Pets.ca - Pet forum for dogs cats and humans 

-->

When dogs bite strangers

Shamrock
March 4th, 2005, 10:29 PM
I didnt want to hijack the thread regarding the dog who bit the vet... but it brought to mind an incident that occurred several months ago, and caused a family disagreement regarding animal/ human culpability when dogs bite. I wonder your thoughts on this topic?

My sisters boyfriend was bitten in the vets office when he attempted to pat a dog who was standing leashed at the front counter with his owner. He said he asked the owner if the dog ( a Rottie-Lab type cross) was friendly. The young man responded.. "sometimes'. He asked if he could pat the dog, and the man replied..."if you want to". Touching the dog's head was ok, but when he touched his ears, he suddenly bit. :(
I felt that serious judgement errors were made by both men, and the combination caused this unfortunate event.
The owners response was too vague, perhaps unintentionally misleading.
"Sometimes" mean "not always" friendly. If this was so,. he should have said NO, dont touch him - he is unpredictable. ( if he was)
On the other hand, I felt my sisters bf was also partly to blame for trying to pat a dog that he didnt know - and that may have been stressed and/or in pain. Dog 's at the vets are all there for some reason to do with their health, generally. How did he know that the dog wasnt at the vet FOR his ears?
Surely its one of the worst places to try to "make friends" with a dog.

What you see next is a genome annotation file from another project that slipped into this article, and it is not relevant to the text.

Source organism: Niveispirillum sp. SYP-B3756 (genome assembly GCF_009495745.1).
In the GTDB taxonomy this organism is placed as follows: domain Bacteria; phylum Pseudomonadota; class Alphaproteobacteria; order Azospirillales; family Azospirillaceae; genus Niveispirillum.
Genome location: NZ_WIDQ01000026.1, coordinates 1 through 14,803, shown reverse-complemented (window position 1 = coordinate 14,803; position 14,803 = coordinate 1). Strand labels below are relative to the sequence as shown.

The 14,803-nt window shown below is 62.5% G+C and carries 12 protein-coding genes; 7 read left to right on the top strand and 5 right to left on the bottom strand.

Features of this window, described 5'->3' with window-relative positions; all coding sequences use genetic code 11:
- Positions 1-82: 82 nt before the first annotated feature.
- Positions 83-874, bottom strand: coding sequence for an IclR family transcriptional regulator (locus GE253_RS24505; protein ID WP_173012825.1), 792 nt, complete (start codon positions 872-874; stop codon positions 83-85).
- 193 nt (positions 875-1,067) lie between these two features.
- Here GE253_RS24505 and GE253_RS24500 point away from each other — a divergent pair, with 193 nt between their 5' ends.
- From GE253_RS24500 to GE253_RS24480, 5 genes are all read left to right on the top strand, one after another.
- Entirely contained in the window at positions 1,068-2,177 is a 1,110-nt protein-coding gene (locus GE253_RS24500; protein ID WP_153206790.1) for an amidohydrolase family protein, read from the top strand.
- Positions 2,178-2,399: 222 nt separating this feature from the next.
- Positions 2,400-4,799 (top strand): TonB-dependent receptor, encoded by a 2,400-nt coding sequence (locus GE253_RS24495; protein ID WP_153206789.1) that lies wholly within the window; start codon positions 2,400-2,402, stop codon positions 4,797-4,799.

The dogs owner appeared shocked, apologized briefly- then quickly left.
The boyfriend went to have his hand stitched., but was understandably upset about this. He claimed and still claims that the dog's owner was totally responsible for having this dog in a public place unmuzzled if it was "that" likely to bite just from being touched.
Do you agree with this ?

meb999
March 4th, 2005, 10:37 PM
Legally -- COMPLETELY RESPONSIBLE! Well, at least in québec!

according to article 1466 of the Civil Code, the owner of an animal is responsible for all that the animal does, even if the animal has run away from home!! The only way to be exempt from this, is to prove that the other person purposely teased the animal.

Whether a dog has the habit of being a bitter or not doesn't really matter (if the owner expressely says not to touch the dog, his responsability can be DIMISHED) Even a dog that has a sweet temper, and has NEVER bitten anyone, if this dog turns around and bites someone, the owner is responsible...even if it was totally unpredictable.

So basically, whether an owner makes a mistake in jugement or not, he's responsable. Even if he hasn't done anything wrong!

Sneaky2006
March 4th, 2005, 10:40 PM
First off, if I asked someone about their dog being friendly and they said sometimes, I would not be touching any part of it.He claimed and still claims that the dog's owner was totally responsible for having this dog in a public place unmuzzled if it was "that" likely to bite just from being touched. I don't think the dog needed to be muzzled but I think when you know your dog may sometimes be friendly, meaning sometimes not, I wouldn't let anyone touch him. And warn someone before they even ask.